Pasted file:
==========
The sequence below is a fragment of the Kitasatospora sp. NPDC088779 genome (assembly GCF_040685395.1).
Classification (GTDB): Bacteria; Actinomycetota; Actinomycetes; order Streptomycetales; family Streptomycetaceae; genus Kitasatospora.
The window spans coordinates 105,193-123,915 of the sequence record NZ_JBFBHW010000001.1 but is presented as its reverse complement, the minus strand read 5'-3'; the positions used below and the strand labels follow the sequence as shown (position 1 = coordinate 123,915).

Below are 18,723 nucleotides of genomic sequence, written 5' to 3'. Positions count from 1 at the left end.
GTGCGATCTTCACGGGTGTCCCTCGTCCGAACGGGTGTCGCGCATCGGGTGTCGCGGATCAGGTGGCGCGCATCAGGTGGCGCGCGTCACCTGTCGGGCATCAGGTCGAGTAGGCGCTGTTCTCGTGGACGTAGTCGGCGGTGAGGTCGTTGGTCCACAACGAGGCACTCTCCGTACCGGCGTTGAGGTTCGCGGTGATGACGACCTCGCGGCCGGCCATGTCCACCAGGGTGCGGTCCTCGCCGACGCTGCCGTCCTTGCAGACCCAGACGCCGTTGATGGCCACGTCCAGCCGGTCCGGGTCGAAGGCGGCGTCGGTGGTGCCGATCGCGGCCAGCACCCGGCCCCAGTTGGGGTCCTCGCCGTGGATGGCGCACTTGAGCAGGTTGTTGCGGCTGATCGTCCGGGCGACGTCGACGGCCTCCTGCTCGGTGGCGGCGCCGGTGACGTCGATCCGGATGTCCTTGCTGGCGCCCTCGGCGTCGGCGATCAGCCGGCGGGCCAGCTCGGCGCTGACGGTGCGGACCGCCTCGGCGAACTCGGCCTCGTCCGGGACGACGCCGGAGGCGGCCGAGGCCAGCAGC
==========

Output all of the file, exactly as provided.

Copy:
The sequence below is a fragment of the Kitasatospora sp. NPDC088779 genome (assembly GCF_040685395.1).
Classification (GTDB): Bacteria; Actinomycetota; Actinomycetes; order Streptomycetales; family Streptomycetaceae; genus Kitasatospora.
The window spans coordinates 105,193-123,915 of the sequence record NZ_JBFBHW010000001.1 but is presented as its reverse complement, the minus strand read 5'-3'; the positions used below and the strand labels follow the sequence as shown (position 1 = coordinate 123,915).

Below are 18,723 nucleotides of genomic sequence, written 5' to 3'. Positions count from 1 at the left end.
GTGCGATCTTCACGGGTGTCCCTCGTCCGAACGGGTGTCGCGCATCGGGTGTCGCGGATCAGGTGGCGCGCATCAGGTGGCGCGCGTCACCTGTCGGGCATCAGGTCGAGTAGGCGCTGTTCTCGTGGACGTAGTCGGCGGTGAGGTCGTTGGTCCACAACGAGGCACTCTCCGTACCGGCGTTGAGGTTCGCGGTGATGACGACCTCGCGGCCGGCCATGTCCACCAGGGTGCGGTCCTCGCCGACGCTGCCGTCCTTGCAGACCCAGACGCCGTTGATGGCCACGTCCAGCCGGTCCGGGTCGAAGGCGGCGTCGGTGGTGCCGATCGCGGCCAGCACCCGGCCCCAGTTGGGGTCCTCGCCGTGGATGGCGCACTTGAGCAGGTTGTTGCGGCTGATCGTCCGGGCGACGTCGACGGCCTCCTGCTCGGTGGCGGCGCCGGTGACGTCGATCCGGATGTCCTTGCTGGCGCCCTCGGCGTCGGCGATCAGCCGGCGGGCCAGCTCGGCGCTGACGGTGCGGACCGCCTCGGCGAACTCGGCCTCGTCCGGGACGACGCCGGAGGCGGCCGAGGCCAGCAGC